Thank God it's . . . Thursday?
Could the old weekend rallying cry have a new ring to it? Apparently so. The four-day workweek is growing in popularity among Southern California employers trying to reduce the daily number of commuters to comply with tough new air pollution control regulations.
Cathy McTee of Commuter Computer, a nonprofit transportation research organization, estimates that 6% to 8% of employers in the region--ranging from supermarket chains to defense contractors--have begun experimenting with four-day workweeks. Transportation experts say that, nationwide, only 2% to 3% of employers are operating on abbreviated workweeks.
Officials of the South Coast Air Quality Management District, which is in charge of enforcing the new air quality regulations, estimate that of the company compliance plans they have approved, about 20% have indicated that they will convert to four-day work schedules for at least some of their workers. The companies employ thousands of workers because the minimum number of employees in each firm is 500.
Although a shortened workweek creates its own set of potential problems--ranging from fatigue on the job to family stress, praise for the four-day week comes from a variety of firms, large and small, who have tried it.
"It's an incentive, a cure for the Monday blues and the Thursday blahs. There's definitely less absenteeism as a result," said Jim Manion of the human resources office of the Alpha Beta supermarket chain in La Habra.
At the Fluorocarbon Co.'s Anaheim division, Vice President Bill Joslin looks out at the company parking lot on Thursdays and sees a fleet of campers and boat trailers poised for an early weekend getaway.
"Our people seem to love it. They can leave Thursday, return home early Sunday and beat the weekend traffic coming and going," Joslin said.
Joslin and others pointed out that employees also use their extra days for doctor's appointments and personal business that they used to have to take time off for.
After studying 44 local firms that offer shortened workweeks, Jonathan Monat, chairman of the human resources management department at Cal State Long Beach, found that the work environment improved in a number of ways. "Absenteeism and turnover declined modestly. . . . Production increased very modestly. Morale improved and recruitment improved."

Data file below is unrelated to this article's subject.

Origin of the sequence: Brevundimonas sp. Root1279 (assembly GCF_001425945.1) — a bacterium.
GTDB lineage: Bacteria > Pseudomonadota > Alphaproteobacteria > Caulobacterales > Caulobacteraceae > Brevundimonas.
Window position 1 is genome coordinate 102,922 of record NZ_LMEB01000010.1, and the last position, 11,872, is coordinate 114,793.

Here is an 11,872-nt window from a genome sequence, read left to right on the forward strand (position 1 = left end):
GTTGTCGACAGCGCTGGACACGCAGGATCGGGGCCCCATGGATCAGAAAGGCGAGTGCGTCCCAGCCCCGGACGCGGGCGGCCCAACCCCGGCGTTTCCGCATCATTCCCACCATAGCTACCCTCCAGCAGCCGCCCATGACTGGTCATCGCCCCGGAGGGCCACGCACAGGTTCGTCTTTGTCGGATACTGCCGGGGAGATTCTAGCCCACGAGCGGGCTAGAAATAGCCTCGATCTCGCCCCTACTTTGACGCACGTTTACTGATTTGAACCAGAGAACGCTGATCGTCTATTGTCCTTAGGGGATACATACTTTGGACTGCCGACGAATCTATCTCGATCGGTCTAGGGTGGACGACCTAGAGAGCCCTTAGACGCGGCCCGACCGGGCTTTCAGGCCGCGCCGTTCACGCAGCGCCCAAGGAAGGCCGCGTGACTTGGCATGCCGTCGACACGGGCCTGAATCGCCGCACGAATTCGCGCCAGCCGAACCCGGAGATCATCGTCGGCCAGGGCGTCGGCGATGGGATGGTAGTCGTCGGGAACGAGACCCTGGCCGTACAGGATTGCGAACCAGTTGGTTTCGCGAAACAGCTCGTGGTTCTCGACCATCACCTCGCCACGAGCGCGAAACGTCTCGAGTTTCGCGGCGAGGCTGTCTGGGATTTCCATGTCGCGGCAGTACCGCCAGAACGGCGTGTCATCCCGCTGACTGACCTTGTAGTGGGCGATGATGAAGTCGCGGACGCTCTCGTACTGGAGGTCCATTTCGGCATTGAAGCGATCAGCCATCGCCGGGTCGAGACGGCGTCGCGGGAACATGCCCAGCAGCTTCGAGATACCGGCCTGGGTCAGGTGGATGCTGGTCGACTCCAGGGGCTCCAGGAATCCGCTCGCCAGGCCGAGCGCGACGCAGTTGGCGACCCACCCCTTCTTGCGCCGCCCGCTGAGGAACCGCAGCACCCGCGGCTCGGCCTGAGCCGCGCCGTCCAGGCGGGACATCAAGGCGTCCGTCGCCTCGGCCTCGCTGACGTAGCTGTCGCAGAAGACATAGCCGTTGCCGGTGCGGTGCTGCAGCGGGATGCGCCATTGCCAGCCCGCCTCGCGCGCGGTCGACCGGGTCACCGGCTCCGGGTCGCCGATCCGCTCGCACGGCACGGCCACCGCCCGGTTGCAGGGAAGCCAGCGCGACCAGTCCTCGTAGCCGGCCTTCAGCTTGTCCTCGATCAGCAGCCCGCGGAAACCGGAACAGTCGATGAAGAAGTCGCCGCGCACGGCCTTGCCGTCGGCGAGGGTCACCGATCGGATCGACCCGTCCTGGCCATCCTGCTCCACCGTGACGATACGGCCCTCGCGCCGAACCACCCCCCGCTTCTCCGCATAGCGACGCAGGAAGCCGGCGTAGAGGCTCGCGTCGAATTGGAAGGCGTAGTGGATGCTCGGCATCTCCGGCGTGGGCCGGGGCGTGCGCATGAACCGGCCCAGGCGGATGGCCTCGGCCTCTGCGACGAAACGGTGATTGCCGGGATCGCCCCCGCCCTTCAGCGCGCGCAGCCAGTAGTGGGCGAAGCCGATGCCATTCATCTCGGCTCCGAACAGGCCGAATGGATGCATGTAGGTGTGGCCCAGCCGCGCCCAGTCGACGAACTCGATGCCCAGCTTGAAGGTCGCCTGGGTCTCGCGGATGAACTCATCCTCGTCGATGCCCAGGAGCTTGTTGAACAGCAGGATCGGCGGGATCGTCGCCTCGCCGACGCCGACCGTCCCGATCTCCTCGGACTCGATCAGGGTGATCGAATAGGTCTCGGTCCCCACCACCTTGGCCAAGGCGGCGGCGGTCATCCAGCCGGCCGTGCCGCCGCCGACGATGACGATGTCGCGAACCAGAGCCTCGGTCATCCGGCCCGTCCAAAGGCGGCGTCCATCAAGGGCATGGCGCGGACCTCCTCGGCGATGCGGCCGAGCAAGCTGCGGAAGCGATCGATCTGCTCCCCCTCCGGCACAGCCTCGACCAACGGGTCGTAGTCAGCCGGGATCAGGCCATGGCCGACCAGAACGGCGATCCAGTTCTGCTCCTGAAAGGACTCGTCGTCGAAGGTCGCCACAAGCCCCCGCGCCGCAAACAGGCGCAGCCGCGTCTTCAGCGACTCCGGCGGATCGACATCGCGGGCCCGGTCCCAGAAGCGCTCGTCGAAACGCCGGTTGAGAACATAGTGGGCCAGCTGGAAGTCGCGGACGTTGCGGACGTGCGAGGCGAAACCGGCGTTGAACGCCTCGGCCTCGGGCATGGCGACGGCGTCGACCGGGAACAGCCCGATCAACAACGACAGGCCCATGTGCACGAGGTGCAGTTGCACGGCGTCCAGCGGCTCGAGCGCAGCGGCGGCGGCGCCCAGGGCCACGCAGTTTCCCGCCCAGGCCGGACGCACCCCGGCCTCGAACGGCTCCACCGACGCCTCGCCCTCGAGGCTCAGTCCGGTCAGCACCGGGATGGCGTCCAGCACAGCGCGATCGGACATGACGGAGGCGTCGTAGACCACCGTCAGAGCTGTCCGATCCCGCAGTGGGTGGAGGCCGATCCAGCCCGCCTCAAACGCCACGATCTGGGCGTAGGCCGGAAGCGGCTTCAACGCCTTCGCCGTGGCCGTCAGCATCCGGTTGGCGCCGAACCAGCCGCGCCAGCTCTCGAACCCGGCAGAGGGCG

The Commuter Network, a division of the Orange County Transit District, lists more than half a dozen local firms that officially offer their employees compressed workweeks. And still more are looking into the possibility of four-day weeks.
"It's a lot more widespread than just the companies (on) our list," said Melanie Guinn, the network's traffic systems management specialist. "And I get between three and four requests for information on compressed work schedules each month."
Still, the new work schedule is not for everyone.
With the four-day workweek comes the 10-hour workday. The longer hours can bring fatigue on the job and, in certain cases, a higher risk of injury or accident. A 10-hour day can also lead to stress at home, with family members seeing less of each other and, in many cases, struggling to find day-care centers with longer hours.
Employers, too, face adjustments.
Some can afford to stop operations on Fridays or Mondays. For companies that must stay open all week, the four-day work schedule may mean learning how to platoon a work force.
Nevertheless, even some hospitals, including the Robert F. Kennedy Medical Center in Hawthorne, are among the employers experimenting with the four-day workweek.
About 20% of the hospital's work force is now on what is being called a compressed workweek, said Mary Sova, director of human relations.
Sova said that while the hospital is short on key personnel, it has solved the problem with an overtime system that offers premium pay for employees willing to work extra days.
A compressed workweek does not always mean a four-day week. At the Kennedy Medical Center, as well as many other hospitals, registered nurses in critical-care fields work three 12-hour days. At Ekistic, a Los Angeles consulting firm, employees work nine-hour days and take a three-day weekend twice a month.
State law permits companies to change work hours providing an agreement is reached between the employer and at least two-thirds of the employees, according to Karla Yates, executive officer of the state's Industrial Welfare Commission.
Despite widespread enthusiasm for the shortened workweek, some experts believe that it will be a short-lived trend.
"History has shown it doesn't pay for a lot of companies. For example, many firms tried it during the fuel crises of the 1970s and found it didn't work for them or their employees," said Catherine Wasikowski, a transportation consultant who helps employers comply with the AQMD traffic reduction regulations.